Background

While online course enrollment in higher education has grown in recent years, (Allen et al., 2016), so have dropout rates, which are higher in online courses compared with onsite courses (Romero & Usart, 2014; Xu & Jaggars, 2014). Conflicting information exists between scholars regarding student learning outcomes, with Russell (2001) finding no significant difference between face-to-face and distance learning and Jaggars and Bailey (2010) finding a significant difference, especially among low-income and academically underprepared online learners. African American male students are particularly at risk for academic harm caused by the proliferation of online learning in higher education because of increased poverty (National Center for Education Statistics, 2015; United States Census Bureau, 2015), inferior academic preparation (Institute for Higher Educational Policy, 2010), inadequate reading skills (National Center for Education Statistics, 2016a), less access to home computers (Rovai, 2007), and limited access to current technologies including the Internet (Collins, 2014; McCoy, 2012). In addition, the U.S. Department of Education (National Center for Education Statistics, 2011) reported that African Americans are more likely than any other demographic group to take their entire undergraduate program online.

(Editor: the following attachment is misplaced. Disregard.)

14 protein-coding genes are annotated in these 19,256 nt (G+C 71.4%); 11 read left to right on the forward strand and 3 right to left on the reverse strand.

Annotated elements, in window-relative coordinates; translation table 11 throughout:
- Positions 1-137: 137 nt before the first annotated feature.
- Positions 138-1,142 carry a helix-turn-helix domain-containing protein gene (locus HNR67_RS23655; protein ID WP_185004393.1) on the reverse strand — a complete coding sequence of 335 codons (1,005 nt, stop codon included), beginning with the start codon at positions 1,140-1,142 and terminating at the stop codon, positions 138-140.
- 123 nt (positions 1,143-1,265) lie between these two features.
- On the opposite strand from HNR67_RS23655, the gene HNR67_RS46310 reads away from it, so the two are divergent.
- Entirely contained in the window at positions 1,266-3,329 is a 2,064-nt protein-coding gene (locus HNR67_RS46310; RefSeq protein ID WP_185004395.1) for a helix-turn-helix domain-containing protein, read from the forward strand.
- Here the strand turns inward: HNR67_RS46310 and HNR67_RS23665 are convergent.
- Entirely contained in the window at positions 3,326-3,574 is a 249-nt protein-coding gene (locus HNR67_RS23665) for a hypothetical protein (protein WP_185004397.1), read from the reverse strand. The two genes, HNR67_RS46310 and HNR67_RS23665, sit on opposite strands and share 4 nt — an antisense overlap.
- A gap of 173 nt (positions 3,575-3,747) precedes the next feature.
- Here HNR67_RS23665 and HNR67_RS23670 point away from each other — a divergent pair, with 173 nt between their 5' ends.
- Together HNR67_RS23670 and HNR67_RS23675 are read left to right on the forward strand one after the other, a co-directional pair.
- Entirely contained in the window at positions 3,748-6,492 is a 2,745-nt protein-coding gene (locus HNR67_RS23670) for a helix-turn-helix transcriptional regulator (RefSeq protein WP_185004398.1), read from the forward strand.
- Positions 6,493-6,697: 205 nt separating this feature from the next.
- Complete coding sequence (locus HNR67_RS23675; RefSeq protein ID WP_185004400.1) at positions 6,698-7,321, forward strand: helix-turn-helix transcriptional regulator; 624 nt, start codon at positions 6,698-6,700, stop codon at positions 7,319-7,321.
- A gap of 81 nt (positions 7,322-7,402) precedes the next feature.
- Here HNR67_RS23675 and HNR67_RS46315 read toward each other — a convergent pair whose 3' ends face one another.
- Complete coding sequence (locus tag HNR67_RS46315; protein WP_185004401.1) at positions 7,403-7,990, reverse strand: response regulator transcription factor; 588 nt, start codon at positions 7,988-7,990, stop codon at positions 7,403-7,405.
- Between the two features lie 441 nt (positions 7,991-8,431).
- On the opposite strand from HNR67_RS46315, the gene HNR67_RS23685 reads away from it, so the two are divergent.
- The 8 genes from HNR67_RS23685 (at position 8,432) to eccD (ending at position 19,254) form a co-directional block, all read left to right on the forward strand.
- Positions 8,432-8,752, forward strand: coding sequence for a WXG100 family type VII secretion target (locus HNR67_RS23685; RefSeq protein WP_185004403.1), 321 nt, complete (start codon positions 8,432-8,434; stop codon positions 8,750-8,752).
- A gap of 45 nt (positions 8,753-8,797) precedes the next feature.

Problem, Purpose and Research Questions

Xu and Jaggars (2014) asserted that African American males are being excluded from educational opportunities by not completing online courses. Research on the problem of academic underachievement in online courses among college students is needed so we can provide underserved populations the resources they need to persist and complete online courses (McGivney, 2009). As stated previously, there is a deficit in the research investigating online course completion among African American males in higher education, with populations largely being female (Flowers et al., 2014; Merrills, 2010; Stanley, 2014), male high school students (Corey & Bower, 2005; McCoy, 2012), or total population percentages of African American males at less than 10% (Tucker, 2014), indicating that African American males are underrepresented in the current body of knowledge regarding online course persistence (McGivney, 2009). This study investigated successful African American male online learners and identified factors that contributed to online course completion. To address the gap in current knowledge, ten African American males were purposively selected and were qualitatively investigated to identify factors that contributed to successful online course completion.